You have your perspective, and I have my perspective

It really doesn’t matter what you believe for no good reason, as long as you believe something for no good reason.

The Parliament of the World’s Religions has brought together representatives from 80 nationalities and more than 220 faith traditions for seven days of debate and dialogue…The parliament could hardly be accused of failing to account for the broadest possible range of spirituality and religious experience. Pagans, Zoroastrians, and even atheists make up the rich mix of perspectives. Organisers have faced some criticism for giving a platform to the Church of Scientology – which some accuse of being more of a business than a conventional religion. But this is an event which is prepared to given even the most unusual new religious movements a fair hearing.

Because – because – because if somebody somewhere believes it, it deserves a fair hearing. And notice how atheism becomes not a denial or rejection of theistic religion but simply one more ‘perspective.’ Even atheism gets a fair hearing. No real attention, presumably, but a fair hearing.

Concerns have been also raised about whether religious perspectives are taken seriously, particularly by secular governments in the West.

Which is a fundamentally absurd concern, since a secular government that took ‘religious perspectives’ (see? there it is again) seriously would not be a secular government any more.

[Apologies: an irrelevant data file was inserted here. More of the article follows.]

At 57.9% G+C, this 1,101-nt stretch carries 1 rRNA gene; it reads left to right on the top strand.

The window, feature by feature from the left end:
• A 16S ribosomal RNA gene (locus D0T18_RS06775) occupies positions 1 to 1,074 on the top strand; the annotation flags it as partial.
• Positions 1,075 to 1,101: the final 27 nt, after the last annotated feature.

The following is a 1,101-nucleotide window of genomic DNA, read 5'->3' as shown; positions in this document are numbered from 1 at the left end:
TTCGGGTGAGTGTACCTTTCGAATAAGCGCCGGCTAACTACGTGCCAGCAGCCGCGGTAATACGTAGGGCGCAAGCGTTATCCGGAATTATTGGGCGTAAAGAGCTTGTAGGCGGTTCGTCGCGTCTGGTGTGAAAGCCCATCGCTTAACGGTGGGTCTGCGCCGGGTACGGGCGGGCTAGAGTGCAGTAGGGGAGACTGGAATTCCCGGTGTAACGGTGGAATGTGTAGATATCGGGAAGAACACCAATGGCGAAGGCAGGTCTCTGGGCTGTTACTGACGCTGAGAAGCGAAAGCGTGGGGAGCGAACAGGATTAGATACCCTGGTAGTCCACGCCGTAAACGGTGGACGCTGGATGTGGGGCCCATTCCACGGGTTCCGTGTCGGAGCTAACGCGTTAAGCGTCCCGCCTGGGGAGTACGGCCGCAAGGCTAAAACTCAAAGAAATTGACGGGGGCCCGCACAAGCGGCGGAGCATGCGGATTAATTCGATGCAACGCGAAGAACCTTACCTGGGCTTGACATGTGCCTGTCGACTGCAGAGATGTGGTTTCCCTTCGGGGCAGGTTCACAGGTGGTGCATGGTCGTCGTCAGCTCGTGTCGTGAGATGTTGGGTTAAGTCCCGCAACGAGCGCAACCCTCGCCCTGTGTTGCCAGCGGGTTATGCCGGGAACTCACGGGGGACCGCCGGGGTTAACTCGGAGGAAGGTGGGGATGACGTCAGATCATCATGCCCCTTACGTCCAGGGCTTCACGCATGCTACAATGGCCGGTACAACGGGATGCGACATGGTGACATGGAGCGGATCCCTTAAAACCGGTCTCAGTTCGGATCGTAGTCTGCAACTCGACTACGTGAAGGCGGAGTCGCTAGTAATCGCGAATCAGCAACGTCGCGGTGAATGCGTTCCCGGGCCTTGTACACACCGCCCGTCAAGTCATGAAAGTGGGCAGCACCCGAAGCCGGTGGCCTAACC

Prominent American rabbi David Saperstein told delegates that religious leaders must work hard to make their voice heard, particularly concerning the moral questions facing the world…”In a world in which you can do everything, what you should do – the moral question – is the fundamental challenge facing humanity. And on that question, the religious communities have urgent, profound, indispensible wisdom to offer” he said.

No they don’t – not as religious communities they don’t. As people they do, but no more so than other people, and in some ways less so. Religion doesn’t bring anything useful to moral reasoning, and it often does impede it or misdirect it.

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